Dundonald taxi driver David Matthews – who prosecutors claim is linked to east Belfast UVF – fails to have electric tag scrapped

A taxi driver accused of taking part in a loyalist show of strength in east Belfast has failed in a legal bid to have his electronic tag removed.

Tuesday, 24th August 2021, 5:44 pm
A mural of the east Belfast UVF; prosecutors have linked David Matthews to the group via a loyalist gathering in February, though he faces no paramilitary charge

A taxi driver accused of taking part in a loyalist show of strength in east Belfast has failed in a legal bid to have his electronic tag removed.

David Matthews, 35, sought permission to ditch the monitoring device while on bail over his alleged involvement in a gathering of up to 60 masked men at Pitt Park.

Belfast Magistrates’ Court heard it has wrongly exposed him to the threat of arrest because he is out at night working.

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But ruling that the tag must remain, a judge instead declared that a security company who checks on his whereabouts should “get their act together”.

Matthews, of Millreagh in Dundonald, is on bail charged with unlawful assembly and affray in connection with the high-profile incident on February 2 this year.

His 58-year-old father, Stephen Matthews, of Pansy Street in Belfast, and Derek Lammey, 56, from Spring Place in the city, are accused of the same offences.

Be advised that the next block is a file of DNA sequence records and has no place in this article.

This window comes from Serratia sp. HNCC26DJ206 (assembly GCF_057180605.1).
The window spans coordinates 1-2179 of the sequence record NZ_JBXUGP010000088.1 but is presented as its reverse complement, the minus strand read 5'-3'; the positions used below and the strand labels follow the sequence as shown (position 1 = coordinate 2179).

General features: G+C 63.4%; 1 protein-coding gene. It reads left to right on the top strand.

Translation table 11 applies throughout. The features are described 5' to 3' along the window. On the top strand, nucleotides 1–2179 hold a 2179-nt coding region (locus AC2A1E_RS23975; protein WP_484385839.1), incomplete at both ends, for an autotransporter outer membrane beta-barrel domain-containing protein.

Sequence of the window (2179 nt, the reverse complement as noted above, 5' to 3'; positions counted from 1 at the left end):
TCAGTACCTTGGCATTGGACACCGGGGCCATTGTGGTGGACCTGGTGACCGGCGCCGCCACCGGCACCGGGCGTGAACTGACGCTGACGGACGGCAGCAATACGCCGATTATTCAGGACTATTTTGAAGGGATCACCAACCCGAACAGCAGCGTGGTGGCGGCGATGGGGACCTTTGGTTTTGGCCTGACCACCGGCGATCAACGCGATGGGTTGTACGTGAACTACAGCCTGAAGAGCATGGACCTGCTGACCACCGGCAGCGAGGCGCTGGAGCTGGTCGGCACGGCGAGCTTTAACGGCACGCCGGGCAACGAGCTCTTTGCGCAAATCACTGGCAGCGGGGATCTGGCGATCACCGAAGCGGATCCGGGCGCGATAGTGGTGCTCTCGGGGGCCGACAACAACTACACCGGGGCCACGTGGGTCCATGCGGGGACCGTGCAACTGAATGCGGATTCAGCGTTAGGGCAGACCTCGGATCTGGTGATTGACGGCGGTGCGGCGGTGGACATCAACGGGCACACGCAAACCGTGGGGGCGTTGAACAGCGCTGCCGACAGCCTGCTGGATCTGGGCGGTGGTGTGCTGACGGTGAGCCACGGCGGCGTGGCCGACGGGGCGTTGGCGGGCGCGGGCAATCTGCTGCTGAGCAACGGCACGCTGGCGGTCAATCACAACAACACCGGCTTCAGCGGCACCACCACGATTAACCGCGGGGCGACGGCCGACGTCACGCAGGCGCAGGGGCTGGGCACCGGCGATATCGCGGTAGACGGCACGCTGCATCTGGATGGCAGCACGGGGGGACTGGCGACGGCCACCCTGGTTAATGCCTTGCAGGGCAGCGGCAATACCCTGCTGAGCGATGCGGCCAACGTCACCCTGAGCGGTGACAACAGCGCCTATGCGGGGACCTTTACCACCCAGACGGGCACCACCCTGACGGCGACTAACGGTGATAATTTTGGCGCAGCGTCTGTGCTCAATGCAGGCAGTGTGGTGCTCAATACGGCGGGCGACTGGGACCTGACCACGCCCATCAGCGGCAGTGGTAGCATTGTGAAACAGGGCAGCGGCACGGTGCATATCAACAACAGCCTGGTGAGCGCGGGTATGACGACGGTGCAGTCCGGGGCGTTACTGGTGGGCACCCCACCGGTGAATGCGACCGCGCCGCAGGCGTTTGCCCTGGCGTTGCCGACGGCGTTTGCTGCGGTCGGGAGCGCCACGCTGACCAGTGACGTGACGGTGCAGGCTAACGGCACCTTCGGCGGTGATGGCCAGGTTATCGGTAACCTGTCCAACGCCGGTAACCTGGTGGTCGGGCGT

The three defendants deny involvement and have not been charged with any paramilitary offences.

But according to prosecutors the masked men who arrived at Pitt Park are believed to be linked to the East Belfast UVF.

Disputed claims have been made that 11 people living in the area were forced to flee their homes and shelter in the nearby Ballymac community centre for up to eight days.

In court today a Crown lawyer contended: “It had all the hallmarks and overtones of a paramilitary gathering.

“Mr Matthews, along with his father and co-accused, had leadership roles within the formation.”

Defence lawyers sought to vary the bail terms due to his job as a taxi driver.

Solicitor Darragh Mackin argued that despite David Matthews’ curfew being suspended when he is on a night shift, his family are being woken by calls to check where he is.

“The system isn’t working,” Mr Mackin claimed.

Prosecution counsel accepted the situation “isn’t ideal”, but maintained that it has enabled Matthews to continue in his job.

Denying the application, District Judge Rosie Watters held that the electronic tag was better than requiring police to carry out checks at his address.

“I do think G4S have to really get their act together so this doesn’t happen again,” she added.

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